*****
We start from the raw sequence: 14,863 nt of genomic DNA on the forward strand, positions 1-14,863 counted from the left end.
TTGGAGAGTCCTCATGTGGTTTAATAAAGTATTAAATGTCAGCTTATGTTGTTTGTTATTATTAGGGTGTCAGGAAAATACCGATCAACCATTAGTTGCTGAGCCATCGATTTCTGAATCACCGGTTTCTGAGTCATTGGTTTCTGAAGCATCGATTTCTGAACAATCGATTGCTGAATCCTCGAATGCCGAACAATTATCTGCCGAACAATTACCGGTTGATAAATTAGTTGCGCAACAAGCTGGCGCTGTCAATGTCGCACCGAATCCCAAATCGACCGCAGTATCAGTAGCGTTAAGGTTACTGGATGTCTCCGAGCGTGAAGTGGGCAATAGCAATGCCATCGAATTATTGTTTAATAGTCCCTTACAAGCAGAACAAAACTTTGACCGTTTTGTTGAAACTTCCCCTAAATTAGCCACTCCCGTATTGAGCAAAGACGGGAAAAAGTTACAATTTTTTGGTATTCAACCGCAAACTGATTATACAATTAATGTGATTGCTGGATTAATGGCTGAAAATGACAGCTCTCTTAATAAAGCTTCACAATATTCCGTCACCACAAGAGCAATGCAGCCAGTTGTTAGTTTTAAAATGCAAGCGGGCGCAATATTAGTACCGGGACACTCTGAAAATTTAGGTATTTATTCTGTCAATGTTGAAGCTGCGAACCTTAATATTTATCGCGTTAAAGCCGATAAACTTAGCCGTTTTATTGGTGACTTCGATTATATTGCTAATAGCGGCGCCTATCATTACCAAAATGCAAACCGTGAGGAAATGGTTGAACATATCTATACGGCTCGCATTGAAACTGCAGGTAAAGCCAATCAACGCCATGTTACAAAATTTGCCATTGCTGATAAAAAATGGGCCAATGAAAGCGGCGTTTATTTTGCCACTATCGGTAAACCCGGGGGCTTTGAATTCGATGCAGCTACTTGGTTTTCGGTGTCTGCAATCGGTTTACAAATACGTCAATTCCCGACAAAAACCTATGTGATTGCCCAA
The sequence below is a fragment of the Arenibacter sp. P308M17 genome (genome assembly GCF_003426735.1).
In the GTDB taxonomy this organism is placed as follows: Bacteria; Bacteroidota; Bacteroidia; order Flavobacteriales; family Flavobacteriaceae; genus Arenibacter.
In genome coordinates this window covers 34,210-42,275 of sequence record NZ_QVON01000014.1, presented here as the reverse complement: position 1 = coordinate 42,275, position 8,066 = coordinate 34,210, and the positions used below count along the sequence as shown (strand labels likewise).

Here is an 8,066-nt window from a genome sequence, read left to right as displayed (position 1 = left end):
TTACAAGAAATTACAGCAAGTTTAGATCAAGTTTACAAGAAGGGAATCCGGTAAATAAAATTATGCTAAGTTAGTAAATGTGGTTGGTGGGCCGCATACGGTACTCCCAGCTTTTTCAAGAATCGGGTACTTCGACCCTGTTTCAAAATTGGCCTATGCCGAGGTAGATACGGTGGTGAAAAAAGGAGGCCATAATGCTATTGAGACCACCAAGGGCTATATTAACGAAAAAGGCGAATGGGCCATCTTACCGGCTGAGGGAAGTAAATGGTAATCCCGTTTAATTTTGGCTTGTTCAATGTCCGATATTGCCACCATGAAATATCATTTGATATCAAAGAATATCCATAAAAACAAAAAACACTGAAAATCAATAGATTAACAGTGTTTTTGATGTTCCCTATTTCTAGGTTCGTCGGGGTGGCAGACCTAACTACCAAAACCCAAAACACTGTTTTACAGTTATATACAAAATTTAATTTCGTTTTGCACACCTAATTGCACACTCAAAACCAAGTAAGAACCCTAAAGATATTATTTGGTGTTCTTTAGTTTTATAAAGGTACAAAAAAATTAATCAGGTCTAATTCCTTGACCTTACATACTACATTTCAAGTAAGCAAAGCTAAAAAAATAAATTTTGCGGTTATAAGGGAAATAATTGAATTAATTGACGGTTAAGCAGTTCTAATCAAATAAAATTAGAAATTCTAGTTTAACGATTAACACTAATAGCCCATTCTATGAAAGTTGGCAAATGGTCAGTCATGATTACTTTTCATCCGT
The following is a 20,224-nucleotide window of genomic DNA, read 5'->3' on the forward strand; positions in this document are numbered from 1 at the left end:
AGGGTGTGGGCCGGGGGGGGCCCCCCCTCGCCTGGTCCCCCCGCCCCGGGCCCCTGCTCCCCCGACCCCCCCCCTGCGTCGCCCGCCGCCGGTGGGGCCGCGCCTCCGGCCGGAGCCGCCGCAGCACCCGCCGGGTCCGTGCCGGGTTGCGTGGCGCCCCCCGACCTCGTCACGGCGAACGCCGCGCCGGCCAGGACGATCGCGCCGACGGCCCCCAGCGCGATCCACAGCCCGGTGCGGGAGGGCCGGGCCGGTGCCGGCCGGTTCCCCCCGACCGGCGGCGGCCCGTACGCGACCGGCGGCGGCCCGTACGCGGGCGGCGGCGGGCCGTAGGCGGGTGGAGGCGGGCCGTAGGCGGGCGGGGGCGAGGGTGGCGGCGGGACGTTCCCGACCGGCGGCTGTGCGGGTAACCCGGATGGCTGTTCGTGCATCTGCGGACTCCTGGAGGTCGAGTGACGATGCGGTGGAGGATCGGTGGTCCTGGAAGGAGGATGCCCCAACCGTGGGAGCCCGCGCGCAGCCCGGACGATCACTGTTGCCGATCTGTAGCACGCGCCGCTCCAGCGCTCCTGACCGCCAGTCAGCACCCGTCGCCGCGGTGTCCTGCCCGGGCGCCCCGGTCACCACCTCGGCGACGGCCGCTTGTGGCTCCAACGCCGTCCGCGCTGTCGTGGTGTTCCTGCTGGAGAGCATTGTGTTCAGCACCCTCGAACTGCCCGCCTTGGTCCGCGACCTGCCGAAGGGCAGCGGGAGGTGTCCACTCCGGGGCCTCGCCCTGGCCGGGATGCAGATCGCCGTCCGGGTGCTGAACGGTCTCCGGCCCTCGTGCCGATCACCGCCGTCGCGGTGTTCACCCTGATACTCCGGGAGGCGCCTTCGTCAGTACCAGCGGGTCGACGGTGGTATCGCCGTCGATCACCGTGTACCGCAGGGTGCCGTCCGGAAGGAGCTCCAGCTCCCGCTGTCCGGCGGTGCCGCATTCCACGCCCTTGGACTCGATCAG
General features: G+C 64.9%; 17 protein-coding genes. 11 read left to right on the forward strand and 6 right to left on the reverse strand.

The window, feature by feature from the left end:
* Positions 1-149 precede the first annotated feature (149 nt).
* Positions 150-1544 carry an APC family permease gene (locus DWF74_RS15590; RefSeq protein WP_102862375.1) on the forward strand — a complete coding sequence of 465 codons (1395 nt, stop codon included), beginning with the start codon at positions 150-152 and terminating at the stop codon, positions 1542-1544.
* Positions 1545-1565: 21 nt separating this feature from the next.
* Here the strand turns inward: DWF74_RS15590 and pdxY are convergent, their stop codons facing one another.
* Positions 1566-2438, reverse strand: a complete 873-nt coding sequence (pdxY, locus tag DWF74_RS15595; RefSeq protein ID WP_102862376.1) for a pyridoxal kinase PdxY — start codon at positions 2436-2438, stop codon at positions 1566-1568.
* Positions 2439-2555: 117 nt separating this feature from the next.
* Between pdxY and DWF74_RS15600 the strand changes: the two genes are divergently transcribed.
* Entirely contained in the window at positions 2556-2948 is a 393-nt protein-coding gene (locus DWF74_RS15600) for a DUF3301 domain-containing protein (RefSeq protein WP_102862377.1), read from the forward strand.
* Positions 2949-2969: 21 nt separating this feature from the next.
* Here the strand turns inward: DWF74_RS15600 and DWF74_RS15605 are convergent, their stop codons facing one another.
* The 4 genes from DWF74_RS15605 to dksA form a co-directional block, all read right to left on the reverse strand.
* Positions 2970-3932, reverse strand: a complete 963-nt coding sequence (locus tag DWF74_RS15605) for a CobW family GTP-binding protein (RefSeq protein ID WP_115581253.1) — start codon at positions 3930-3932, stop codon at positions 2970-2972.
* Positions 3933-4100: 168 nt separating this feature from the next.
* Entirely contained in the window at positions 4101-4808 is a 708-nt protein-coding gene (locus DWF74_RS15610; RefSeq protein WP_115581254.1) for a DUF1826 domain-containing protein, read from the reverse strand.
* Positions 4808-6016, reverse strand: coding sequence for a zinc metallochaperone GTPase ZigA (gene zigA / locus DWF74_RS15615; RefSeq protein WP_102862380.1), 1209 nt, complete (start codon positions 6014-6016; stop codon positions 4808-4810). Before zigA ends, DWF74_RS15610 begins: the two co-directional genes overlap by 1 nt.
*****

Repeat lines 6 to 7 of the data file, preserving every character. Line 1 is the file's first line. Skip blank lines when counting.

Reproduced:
Here is an 8,066-nt window from a genome sequence, read left to right as displayed (position 1 = left end):
TTACAAGAAATTACAGCAAGTTTAGATCAAGTTTACAAGAAGGGAATCCGGTAAATAAAATTATGCTAAGTTAGTAAATGTGGTTGGTGGGCCGCATACGGTACTCCCAGCTTTTTCAAGAATCGGGTACTTCGACCCTGTTTCAAAATTGGCCTATGCCGAGGTAGATACGGTGGTGAAAAAAGGAGGCCATAATGCTATTGAGACCACCAAGGGCTATATTAACGAAAAAGGCGAATGGGCCATCTTACCGGCTGAGGGAAGTAAATGGTAATCCCGTTTAATTTTGGCTTGTTCAATGTCCGATATTGCCACCATGAAATATCATTTGATATCAAAGAATATCCATAAAAACAAAAAACACTGAAAATCAATAGATTAACAGTGTTTTTGATGTTCCCTATTTCTAGGTTCGTCGGGGTGGCAGACCTAACTACCAAAACCCAAAACACTGTTTTACAGTTATATACAAAATTTAATTTCGTTTTGCACACCTAATTGCACACTCAAAACCAAGTAAGAACCCTAAAGATATTATTTGGTGTTCTTTAGTTTTATAAAGGTACAAAAAAATTAATCAGGTCTAATTCCTTGACCTTACATACTACATTTCAAGTAAGCAAAGCTAAAAAAATAAATTTTGCGGTTATAAGGGAAATAATTGAATTAATTGACGGTTAAGCAGTTCTAATCAAATAAAATTAGAAATTCTAGTTTAACGATTAACACTAATAGCCCATTCTATGAAAGTTGGCAAATGGTCAGTCATGATTACTTTTCATCCGT